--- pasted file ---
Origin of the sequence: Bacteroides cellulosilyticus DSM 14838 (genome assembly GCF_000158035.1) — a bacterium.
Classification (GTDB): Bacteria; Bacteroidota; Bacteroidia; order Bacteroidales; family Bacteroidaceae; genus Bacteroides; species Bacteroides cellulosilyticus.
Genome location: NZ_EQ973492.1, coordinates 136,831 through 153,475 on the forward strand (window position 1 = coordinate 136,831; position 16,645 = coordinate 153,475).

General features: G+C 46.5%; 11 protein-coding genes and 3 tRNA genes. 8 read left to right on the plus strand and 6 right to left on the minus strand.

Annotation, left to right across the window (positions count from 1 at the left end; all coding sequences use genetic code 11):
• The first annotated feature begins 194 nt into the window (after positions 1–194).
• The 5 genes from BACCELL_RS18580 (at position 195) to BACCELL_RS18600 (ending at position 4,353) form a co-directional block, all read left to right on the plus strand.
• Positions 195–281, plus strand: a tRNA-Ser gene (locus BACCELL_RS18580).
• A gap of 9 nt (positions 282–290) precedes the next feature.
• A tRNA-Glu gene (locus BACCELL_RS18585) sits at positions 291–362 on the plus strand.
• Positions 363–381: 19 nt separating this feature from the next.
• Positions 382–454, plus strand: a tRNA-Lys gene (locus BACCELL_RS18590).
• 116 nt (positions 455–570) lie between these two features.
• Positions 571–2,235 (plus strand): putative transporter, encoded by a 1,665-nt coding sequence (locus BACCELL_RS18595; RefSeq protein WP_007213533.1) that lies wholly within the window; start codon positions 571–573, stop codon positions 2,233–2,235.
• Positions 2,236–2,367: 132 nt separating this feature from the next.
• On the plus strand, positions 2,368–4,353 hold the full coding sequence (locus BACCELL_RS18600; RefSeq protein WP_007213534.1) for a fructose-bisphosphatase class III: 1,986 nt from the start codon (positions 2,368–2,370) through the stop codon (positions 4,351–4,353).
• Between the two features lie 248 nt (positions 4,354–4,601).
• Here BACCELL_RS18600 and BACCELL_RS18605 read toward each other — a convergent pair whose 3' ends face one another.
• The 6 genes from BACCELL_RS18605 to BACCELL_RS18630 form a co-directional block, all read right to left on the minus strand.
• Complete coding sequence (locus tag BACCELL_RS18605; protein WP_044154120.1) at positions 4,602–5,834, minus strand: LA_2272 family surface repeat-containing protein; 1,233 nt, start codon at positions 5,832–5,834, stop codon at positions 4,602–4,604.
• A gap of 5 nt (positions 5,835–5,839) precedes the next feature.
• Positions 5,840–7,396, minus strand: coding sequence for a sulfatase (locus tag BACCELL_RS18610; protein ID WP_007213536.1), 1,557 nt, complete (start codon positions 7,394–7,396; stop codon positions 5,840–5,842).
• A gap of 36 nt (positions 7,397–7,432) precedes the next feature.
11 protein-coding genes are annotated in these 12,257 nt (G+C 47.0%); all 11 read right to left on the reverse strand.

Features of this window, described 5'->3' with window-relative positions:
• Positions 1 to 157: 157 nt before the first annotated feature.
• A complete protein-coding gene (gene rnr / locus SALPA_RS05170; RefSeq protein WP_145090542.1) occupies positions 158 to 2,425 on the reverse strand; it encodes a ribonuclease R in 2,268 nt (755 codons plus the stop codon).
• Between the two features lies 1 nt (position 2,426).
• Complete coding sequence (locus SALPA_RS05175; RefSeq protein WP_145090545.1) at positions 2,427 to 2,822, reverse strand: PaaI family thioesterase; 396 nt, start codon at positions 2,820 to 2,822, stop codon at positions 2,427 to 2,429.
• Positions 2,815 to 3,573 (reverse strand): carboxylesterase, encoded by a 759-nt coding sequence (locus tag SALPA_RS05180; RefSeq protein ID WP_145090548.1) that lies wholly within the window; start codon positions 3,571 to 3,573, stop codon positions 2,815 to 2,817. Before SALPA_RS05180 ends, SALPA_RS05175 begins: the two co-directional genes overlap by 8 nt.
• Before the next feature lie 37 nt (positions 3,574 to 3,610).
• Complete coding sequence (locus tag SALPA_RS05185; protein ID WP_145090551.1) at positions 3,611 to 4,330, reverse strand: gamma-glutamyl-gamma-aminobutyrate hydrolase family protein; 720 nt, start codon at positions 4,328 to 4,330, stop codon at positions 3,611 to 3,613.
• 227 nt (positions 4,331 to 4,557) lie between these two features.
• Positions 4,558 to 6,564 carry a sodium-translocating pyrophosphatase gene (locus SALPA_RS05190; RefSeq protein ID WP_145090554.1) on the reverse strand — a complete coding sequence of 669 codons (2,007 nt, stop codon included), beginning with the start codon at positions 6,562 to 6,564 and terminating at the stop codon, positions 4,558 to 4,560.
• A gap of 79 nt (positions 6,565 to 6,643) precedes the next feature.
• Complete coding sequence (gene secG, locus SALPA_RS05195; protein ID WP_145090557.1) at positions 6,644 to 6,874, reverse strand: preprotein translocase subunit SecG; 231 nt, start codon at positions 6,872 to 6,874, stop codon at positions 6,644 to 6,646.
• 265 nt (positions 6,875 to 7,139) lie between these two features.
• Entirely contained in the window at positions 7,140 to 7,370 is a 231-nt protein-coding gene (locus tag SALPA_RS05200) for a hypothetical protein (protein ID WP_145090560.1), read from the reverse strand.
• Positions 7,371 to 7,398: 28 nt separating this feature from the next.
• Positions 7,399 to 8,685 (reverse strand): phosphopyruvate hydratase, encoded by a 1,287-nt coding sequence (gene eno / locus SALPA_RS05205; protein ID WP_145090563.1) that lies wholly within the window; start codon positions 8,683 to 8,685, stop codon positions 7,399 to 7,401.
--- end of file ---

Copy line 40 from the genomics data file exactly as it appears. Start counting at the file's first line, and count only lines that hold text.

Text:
• Positions 7,399 to 8,685 (reverse strand): phosphopyruvate hydratase, encoded by a 1,287-nt coding sequence (gene eno / locus SALPA_RS05205; protein ID WP_145090563.1) that lies wholly within the window; start codon positions 8,683 to 8,685, stop codon positions 7,399 to 7,401.